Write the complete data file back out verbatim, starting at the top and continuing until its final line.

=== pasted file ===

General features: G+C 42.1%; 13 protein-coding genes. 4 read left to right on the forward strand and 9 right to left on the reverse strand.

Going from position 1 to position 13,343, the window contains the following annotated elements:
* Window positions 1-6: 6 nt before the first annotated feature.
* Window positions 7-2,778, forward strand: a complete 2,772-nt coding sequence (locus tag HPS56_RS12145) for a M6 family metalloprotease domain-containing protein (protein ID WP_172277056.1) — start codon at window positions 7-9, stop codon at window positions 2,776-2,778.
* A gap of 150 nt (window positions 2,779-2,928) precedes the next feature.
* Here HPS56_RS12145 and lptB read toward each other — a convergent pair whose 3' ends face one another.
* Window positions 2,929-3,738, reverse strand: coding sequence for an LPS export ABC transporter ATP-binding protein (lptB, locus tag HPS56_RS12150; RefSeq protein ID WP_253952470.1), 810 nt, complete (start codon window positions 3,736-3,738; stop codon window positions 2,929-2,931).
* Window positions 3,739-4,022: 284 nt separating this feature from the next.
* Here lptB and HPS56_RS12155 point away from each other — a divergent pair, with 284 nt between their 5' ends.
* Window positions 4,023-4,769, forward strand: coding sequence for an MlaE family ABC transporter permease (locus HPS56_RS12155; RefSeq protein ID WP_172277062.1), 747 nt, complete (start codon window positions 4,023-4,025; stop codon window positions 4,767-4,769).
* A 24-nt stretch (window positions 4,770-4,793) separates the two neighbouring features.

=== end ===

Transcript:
General features: G+C 42.1%; 13 protein-coding genes. 4 read left to right on the forward strand and 9 right to left on the reverse strand.

Going from position 1 to position 13,343, the window contains the following annotated elements:
* Window positions 1-6: 6 nt before the first annotated feature.
* Window positions 7-2,778, forward strand: a complete 2,772-nt coding sequence (locus tag HPS56_RS12145) for a M6 family metalloprotease domain-containing protein (protein ID WP_172277056.1) — start codon at window positions 7-9, stop codon at window positions 2,776-2,778.
* A gap of 150 nt (window positions 2,779-2,928) precedes the next feature.
* Here HPS56_RS12145 and lptB read toward each other — a convergent pair whose 3' ends face one another.
* Window positions 2,929-3,738, reverse strand: coding sequence for an LPS export ABC transporter ATP-binding protein (lptB, locus tag HPS56_RS12150; RefSeq protein ID WP_253952470.1), 810 nt, complete (start codon window positions 3,736-3,738; stop codon window positions 2,929-2,931).
* Window positions 3,739-4,022: 284 nt separating this feature from the next.
* Here lptB and HPS56_RS12155 point away from each other — a divergent pair, with 284 nt between their 5' ends.
* Window positions 4,023-4,769, forward strand: coding sequence for an MlaE family ABC transporter permease (locus HPS56_RS12155; RefSeq protein ID WP_172277062.1), 747 nt, complete (start codon window positions 4,023-4,025; stop codon window positions 4,767-4,769).
* A 24-nt stretch (window positions 4,770-4,793) separates the two neighbouring features.